(1) Whether, under the Antiterrorism and Death Penalty Act of 1996, a Franks v. Delaware hearing is a "critical stage of the criminal proceedings" as envisioned in United States v. Cronic, where petitioner's attorney's presence is required by the Sixth Amendment; (2) whether the court of appeals erred when it held that petitioner's right to his attorney's presence at a Franks hearing was not violated when the state trial court held such a hearing; (3) whether petitioner's Sixth Amendment right to confront and cross examine his accusers was violated by the absence of his attorney at his Franks hearing; (4) whether petitioner's attorney's absence from his Franks hearing was a knowing, intelligent, and voluntary waiver by petitioner as required by Johnson v. Zerbst; and (5) whether a conflict of interest arose and existed due to petitioner's attorney's absence and therefore lack of representation at the Franks hearing.
(1) Whether the Court of Appeals failed to apply the governing preponderance of the evidence standard in affirming the denial of petitioner's habeas corpus petition, thus denying him the meaningful review mandated by Boumediene v. Bush; and (2) whether the court of appeals improperly shifted the burden of proof to petitioner to disprove affiliation with al Qaeda or the Taliban at the time of his capture.
Whether Florida is entitled to equitable apportionment of the
waters of the Apalachicola-Chattahoochee-Flint River Basin and appropriate injunctive
relief against Georgia to sustain an adequate flow of
fresh water into the Apalachicola Region.
(1) Whether prosecution under a generally applicable law may constitute persecution when such a law violates human rights treaty obligations concerning a protected ground; and (2) whether prosecution under a generally applicable law may constitute persecution when there is direct evidence that one central reason for the government’s motive for prosecution is the desire to suppress the applicant on a protected ground.
Whether a defendant is acquitted for purposes of the Double Jeopardy Clause of the Fifth Amendment to the United States Constitution, where a court grants a motion for directed verdict after the prosecution refuses to present any evidence at trial to the empaneled and sworn jury.
On Monday the Court granted five new cases and called for the views of the Solicitor General in one new case. Lyle reported on those orders. On Tuesday the Court issued two opinions. Tuesday's live blog is archived here. On Wednesday the Court issued three opinions. Wednesday's live blog is archived here. This is the second week of the February sitting. On Friday, the Justices will meet for their March 7 Conference. Our list of “Petitions to watch” for that Conference is here.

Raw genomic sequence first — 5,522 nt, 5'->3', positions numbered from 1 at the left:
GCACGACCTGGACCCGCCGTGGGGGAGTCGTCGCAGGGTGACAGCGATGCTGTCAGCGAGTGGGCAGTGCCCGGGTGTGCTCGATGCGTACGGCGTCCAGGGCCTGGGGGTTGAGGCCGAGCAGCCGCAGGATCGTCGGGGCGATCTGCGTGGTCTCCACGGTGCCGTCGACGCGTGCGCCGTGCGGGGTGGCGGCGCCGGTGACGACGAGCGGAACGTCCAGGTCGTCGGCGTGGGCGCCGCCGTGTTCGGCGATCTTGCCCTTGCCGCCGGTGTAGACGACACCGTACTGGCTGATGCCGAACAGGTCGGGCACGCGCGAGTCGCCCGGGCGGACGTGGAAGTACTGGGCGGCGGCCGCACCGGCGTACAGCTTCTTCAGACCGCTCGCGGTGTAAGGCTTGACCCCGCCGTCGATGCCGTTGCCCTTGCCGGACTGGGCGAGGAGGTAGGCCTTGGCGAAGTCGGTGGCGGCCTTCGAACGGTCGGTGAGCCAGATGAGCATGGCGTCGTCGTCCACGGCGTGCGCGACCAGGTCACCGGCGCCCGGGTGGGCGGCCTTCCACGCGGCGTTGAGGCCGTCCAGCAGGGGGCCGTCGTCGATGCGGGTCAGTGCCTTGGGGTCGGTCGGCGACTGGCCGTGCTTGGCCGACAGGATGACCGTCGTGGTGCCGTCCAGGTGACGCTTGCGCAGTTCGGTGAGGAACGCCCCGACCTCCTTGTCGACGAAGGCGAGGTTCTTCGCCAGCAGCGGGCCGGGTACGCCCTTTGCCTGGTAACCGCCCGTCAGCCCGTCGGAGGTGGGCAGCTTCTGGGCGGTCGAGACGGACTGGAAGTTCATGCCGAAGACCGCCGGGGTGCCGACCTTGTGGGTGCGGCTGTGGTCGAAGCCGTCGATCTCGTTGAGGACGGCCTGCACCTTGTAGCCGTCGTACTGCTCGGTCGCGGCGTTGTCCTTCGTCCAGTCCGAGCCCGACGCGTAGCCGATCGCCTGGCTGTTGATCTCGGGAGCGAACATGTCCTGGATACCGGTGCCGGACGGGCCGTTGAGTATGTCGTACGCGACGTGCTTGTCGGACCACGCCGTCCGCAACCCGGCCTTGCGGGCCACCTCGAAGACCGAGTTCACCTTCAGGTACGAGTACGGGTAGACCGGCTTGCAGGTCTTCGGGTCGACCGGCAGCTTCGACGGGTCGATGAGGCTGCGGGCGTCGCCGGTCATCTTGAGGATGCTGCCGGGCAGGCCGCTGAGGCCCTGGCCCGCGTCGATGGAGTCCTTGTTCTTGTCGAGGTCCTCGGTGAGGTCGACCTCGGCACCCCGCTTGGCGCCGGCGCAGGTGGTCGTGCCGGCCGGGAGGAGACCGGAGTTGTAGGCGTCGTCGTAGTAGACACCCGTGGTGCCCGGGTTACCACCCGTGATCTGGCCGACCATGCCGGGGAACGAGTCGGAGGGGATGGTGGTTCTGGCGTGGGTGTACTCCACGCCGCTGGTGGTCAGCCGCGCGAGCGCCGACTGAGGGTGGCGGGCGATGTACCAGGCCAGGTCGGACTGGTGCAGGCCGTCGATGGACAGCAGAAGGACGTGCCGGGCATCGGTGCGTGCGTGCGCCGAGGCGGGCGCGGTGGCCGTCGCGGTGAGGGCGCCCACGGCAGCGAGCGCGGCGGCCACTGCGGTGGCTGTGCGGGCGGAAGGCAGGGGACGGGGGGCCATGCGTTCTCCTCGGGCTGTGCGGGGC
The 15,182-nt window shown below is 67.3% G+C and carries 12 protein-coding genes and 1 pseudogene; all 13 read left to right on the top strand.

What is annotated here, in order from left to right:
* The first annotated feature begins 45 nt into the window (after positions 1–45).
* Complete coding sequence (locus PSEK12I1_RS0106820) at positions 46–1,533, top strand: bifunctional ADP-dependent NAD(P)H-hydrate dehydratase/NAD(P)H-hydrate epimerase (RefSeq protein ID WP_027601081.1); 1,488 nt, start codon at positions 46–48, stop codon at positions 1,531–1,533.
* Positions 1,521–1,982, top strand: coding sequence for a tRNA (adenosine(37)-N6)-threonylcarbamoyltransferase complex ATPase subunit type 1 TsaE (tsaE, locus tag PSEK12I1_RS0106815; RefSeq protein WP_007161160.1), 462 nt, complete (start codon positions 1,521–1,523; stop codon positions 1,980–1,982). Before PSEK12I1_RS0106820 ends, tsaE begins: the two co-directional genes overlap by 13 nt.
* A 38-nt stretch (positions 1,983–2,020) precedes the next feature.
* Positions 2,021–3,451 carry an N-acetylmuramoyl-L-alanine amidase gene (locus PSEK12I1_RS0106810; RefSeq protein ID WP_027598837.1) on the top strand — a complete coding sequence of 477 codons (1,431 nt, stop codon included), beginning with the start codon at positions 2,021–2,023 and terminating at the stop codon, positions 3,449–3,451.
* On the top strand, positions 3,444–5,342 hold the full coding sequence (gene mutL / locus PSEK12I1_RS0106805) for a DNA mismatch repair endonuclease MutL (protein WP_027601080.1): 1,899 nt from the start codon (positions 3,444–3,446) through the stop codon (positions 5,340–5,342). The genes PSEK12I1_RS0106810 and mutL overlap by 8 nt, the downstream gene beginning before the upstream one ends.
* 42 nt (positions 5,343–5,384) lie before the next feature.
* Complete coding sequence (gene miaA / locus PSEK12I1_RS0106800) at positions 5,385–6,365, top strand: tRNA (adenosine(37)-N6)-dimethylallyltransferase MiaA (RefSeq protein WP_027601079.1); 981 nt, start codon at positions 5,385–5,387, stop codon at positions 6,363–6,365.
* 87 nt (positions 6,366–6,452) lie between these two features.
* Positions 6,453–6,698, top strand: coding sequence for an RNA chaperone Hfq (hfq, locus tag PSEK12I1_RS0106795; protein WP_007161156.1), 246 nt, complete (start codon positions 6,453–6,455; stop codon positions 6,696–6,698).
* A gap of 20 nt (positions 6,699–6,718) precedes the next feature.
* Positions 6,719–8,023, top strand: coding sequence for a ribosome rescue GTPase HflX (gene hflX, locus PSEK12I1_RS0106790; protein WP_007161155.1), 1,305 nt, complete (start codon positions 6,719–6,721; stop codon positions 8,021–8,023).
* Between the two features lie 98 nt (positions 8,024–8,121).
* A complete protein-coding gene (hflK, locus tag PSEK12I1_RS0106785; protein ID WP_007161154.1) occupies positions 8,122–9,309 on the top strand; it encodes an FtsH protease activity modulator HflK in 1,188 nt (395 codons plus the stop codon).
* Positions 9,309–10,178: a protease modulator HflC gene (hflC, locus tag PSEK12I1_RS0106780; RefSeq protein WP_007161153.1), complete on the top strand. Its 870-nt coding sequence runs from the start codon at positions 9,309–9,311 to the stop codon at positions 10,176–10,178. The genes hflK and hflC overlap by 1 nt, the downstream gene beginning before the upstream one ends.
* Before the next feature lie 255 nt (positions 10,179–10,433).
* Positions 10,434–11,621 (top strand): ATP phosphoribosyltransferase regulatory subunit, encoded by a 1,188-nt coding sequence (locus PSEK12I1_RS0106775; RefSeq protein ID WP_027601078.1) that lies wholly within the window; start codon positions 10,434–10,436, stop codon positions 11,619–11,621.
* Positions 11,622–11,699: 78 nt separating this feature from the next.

Upcoming Oral Arguments
Wood v. Moss Secret Service agents’ plea for immunity from lawsuit for actions taken against demonstrators who were opposed to the president’s policies.
Clark v. Rameker Whether an Individual Retirement Account that an individual inherited rather than created personally is exempted from a bankruptcy estate
Catsimatidis v. Irizarry Whether an individual may be held personally liable
for a corporation’s violation of the Fair Labor
Standards Act merely
because the individual had general control over corporate
affairs, but exercised no personal responsibility
over the conduct that caused the violation.
Justice Elena Kagan delivers the 2014 Justice Ruth Bader Ginsburg Lecture on Women and the Law at the New York City Bar Association, where (among other things) she attributes the “gulf between Justice Ginsburg’s career and” hers to the work of Justice Ginsburg herself.
Awarded the Peabody Award for excellence in electronic media.
Sigma Delta Chi
Awarded the Sigma Delta Chi deadline reporting award for online coverage of the Affordable Care Act decision.
National Press Club Award
Awarded the National Press Club's Breaking News Award for coverage of the Affordable Care Act decision.
Silver Gavel Award
Awarded the Silver Gavel Award by the American Bar Association for fostering the American public’s understanding of the law and the legal system.
American Gavel Award
Awarded the American Gavel Award for Distinguished Reporting About the Judiciary to recognize the highest standards of reporting about courts and the justice system.